Weddings and funerals are events that usually draw massive crowds. Folks who have not seen the dearly beloved (or the dearly departed) in years come out of the woodwork, dress in fine attire, and pay their respects. Oddly enough they are both moments in life that carry the weight of some sense of finality (one of them more so, of course) and bring people together.
These events are no different in comic books. If an issue has a prefix atop its cover proclaiming “the wedding of…” or “the death of…,” they often garner a bit more attention than they usually would. And while marketing a character’s death might get the edge in baiting readers (“The Death of Superman” during the comic boom of the ‘90s and the more recent “Death of Wolverine” events come to mind), wedding issues have recently been burring the lead or simply just not paying off on their promises. But why?
Comic books, for better or worse, are designed like soap operas (just with more punching and aliens and magical entities). Romance, love triangles, and marital strife fill their pages just as they fill daytime television. When characters aren’t punching the aforementioned aliens and/or magical entities, they’re living their day-to-day lives, and readers often find what makes the characters compelling in more quiet moments of comics. When we see Superman with a cup of coffee as he slinks around the offices at the Daily Planet we stop and say, “Hey, I drink coffee in my office, too.” When a young mutant class member gets detention at Xavier’s School for the Gifted for setting his desk of fire or what have you, we understand that heroes aren’t born heroic; they were once young and made mistakes, just like us.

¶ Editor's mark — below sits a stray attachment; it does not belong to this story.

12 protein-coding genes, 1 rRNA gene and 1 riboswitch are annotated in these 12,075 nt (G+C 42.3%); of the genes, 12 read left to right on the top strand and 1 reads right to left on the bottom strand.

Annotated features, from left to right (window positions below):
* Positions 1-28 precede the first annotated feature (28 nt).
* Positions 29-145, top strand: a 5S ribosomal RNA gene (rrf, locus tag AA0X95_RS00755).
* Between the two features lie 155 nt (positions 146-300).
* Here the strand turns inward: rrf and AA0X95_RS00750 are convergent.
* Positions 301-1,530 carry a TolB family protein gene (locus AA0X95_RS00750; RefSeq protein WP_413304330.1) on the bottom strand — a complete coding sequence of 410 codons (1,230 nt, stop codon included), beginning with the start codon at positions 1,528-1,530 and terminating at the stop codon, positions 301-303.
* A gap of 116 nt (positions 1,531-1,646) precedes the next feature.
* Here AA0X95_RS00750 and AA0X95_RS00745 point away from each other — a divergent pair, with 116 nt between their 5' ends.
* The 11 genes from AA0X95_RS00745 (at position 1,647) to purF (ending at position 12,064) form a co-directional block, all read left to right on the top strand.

The Great Divide
Maybe this sounds a bit reductive, but for a huge swathes of readers, it’s true. It’s not that we don’t love it when heroes punch things that need to get punched, but in the mundane is where we find common ground. We can’t relate to going to a different dimension or fighting magical demons or traveling to a distant planet filled with murderous lifeforms (but wouldn’t it be cool if we could). But we relate to social anxiety and the all the emotional tension that surround a huge life event like a wedding.
For the average person, a marriage is the real-life equivalent to facing off against Galactus. There is a sense of finality to the event even if you are to come out on the other side better off. Perhaps it's the natural dichotomy between home and work life of superheroes that once made their wedding issues so special at one time. And maybe that dichotomy is what is currently causing publishers to move away from them.